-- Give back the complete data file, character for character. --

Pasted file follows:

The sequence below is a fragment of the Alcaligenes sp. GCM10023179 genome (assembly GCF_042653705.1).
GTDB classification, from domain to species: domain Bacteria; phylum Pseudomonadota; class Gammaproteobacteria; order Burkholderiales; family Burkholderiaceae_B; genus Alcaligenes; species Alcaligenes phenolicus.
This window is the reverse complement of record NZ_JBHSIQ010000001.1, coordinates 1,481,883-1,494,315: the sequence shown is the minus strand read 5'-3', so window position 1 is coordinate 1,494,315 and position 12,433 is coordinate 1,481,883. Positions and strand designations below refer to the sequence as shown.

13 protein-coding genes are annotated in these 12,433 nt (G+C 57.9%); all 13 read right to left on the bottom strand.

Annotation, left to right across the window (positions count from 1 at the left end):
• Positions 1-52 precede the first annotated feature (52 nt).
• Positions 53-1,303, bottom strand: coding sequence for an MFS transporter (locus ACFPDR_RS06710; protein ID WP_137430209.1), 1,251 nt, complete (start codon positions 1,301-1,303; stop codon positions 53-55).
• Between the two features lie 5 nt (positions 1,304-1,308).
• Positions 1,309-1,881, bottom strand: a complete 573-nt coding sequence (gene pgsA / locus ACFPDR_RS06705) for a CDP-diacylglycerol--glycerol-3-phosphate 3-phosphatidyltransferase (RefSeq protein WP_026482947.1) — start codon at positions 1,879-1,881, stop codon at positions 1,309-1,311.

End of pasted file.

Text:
The sequence below is a fragment of the Alcaligenes sp. GCM10023179 genome (assembly GCF_042653705.1).
GTDB classification, from domain to species: domain Bacteria; phylum Pseudomonadota; class Gammaproteobacteria; order Burkholderiales; family Burkholderiaceae_B; genus Alcaligenes; species Alcaligenes phenolicus.
This window is the reverse complement of record NZ_JBHSIQ010000001.1, coordinates 1,481,883-1,494,315: the sequence shown is the minus strand read 5'-3', so window position 1 is coordinate 1,494,315 and position 12,433 is coordinate 1,481,883. Positions and strand designations below refer to the sequence as shown.

13 protein-coding genes are annotated in these 12,433 nt (G+C 57.9%); all 13 read right to left on the bottom strand.

Annotation, left to right across the window (positions count from 1 at the left end):
• Positions 1-52 precede the first annotated feature (52 nt).
• Positions 53-1,303, bottom strand: coding sequence for an MFS transporter (locus ACFPDR_RS06710; protein ID WP_137430209.1), 1,251 nt, complete (start codon positions 1,301-1,303; stop codon positions 53-55).
• Between the two features lie 5 nt (positions 1,304-1,308).
• Positions 1,309-1,881, bottom strand: a complete 573-nt coding sequence (gene pgsA / locus ACFPDR_RS06705) for a CDP-diacylglycerol--glycerol-3-phosphate 3-phosphatidyltransferase (RefSeq protein WP_026482947.1) — start codon at positions 1,879-1,881, stop codon at positions 1,309-1,311.